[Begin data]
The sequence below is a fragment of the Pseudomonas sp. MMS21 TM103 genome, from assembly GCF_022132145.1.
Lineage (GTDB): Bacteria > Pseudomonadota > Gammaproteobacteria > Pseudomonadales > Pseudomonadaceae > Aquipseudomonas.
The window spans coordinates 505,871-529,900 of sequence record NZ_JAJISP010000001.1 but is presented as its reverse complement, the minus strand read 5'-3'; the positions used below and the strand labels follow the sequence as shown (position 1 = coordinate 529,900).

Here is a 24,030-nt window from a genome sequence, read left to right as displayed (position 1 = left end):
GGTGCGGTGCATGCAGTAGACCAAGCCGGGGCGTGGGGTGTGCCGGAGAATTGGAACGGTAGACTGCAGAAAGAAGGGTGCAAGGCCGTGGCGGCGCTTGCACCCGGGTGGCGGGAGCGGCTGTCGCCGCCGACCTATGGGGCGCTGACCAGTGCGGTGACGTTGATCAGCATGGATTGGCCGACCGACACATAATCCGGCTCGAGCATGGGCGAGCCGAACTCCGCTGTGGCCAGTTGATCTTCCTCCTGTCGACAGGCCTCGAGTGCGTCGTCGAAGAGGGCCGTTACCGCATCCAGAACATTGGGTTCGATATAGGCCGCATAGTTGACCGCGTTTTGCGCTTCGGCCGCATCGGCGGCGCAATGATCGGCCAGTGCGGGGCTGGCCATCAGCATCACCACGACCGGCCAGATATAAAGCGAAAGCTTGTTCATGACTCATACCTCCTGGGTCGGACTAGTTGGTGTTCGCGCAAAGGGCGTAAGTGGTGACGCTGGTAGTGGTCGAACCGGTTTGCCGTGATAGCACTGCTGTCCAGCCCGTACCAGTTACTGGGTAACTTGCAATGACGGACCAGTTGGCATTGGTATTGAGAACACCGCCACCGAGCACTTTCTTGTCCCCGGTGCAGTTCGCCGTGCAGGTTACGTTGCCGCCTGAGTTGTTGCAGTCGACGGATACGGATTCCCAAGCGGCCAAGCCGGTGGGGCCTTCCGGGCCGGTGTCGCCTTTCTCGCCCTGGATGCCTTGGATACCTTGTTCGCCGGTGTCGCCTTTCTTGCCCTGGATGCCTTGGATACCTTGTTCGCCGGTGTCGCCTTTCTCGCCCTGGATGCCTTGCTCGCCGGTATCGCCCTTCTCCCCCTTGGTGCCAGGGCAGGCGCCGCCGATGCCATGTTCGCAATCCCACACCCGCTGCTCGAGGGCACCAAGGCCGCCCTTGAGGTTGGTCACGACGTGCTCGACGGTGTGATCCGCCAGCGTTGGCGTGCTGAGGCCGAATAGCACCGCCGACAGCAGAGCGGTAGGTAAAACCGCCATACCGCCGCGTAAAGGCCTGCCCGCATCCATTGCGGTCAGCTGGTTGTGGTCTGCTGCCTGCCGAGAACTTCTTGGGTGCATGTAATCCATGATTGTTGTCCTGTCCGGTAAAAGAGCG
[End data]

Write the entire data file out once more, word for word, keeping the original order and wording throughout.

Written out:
The sequence below is a fragment of the Pseudomonas sp. MMS21 TM103 genome, from assembly GCF_022132145.1.
Lineage (GTDB): Bacteria > Pseudomonadota > Gammaproteobacteria > Pseudomonadales > Pseudomonadaceae > Aquipseudomonas.
The window spans coordinates 505,871-529,900 of sequence record NZ_JAJISP010000001.1 but is presented as its reverse complement, the minus strand read 5'-3'; the positions used below and the strand labels follow the sequence as shown (position 1 = coordinate 529,900).

Here is a 24,030-nt window from a genome sequence, read left to right as displayed (position 1 = left end):
GGTGCGGTGCATGCAGTAGACCAAGCCGGGGCGTGGGGTGTGCCGGAGAATTGGAACGGTAGACTGCAGAAAGAAGGGTGCAAGGCCGTGGCGGCGCTTGCACCCGGGTGGCGGGAGCGGCTGTCGCCGCCGACCTATGGGGCGCTGACCAGTGCGGTGACGTTGATCAGCATGGATTGGCCGACCGACACATAATCCGGCTCGAGCATGGGCGAGCCGAACTCCGCTGTGGCCAGTTGATCTTCCTCCTGTCGACAGGCCTCGAGTGCGTCGTCGAAGAGGGCCGTTACCGCATCCAGAACATTGGGTTCGATATAGGCCGCATAGTTGACCGCGTTTTGCGCTTCGGCCGCATCGGCGGCGCAATGATCGGCCAGTGCGGGGCTGGCCATCAGCATCACCACGACCGGCCAGATATAAAGCGAAAGCTTGTTCATGACTCATACCTCCTGGGTCGGACTAGTTGGTGTTCGCGCAAAGGGCGTAAGTGGTGACGCTGGTAGTGGTCGAACCGGTTTGCCGTGATAGCACTGCTGTCCAGCCCGTACCAGTTACTGGGTAACTTGCAATGACGGACCAGTTGGCATTGGTATTGAGAACACCGCCACCGAGCACTTTCTTGTCCCCGGTGCAGTTCGCCGTGCAGGTTACGTTGCCGCCTGAGTTGTTGCAGTCGACGGATACGGATTCCCAAGCGGCCAAGCCGGTGGGGCCTTCCGGGCCGGTGTCGCCTTTCTCGCCCTGGATGCCTTGGATACCTTGTTCGCCGGTGTCGCCTTTCTTGCCCTGGATGCCTTGGATACCTTGTTCGCCGGTGTCGCCTTTCTCGCCCTGGATGCCTTGCTCGCCGGTATCGCCCTTCTCCCCCTTGGTGCCAGGGCAGGCGCCGCCGATGCCATGTTCGCAATCCCACACCCGCTGCTCGAGGGCACCAAGGCCGCCCTTGAGGTTGGTCACGACGTGCTCGACGGTGTGATCCGCCAGCGTTGGCGTGCTGAGGCCGAATAGCACCGCCGACAGCAGAGCGGTAGGTAAAACCGCCATACCGCCGCGTAAAGGCCTGCCCGCATCCATTGCGGTCAGCTGGTTGTGGTCTGCTGCCTGCCGAGAACTTCTTGGGTGCATGTAATCCATGATTGTTGTCCTGTCCGGTAAAAGAGCG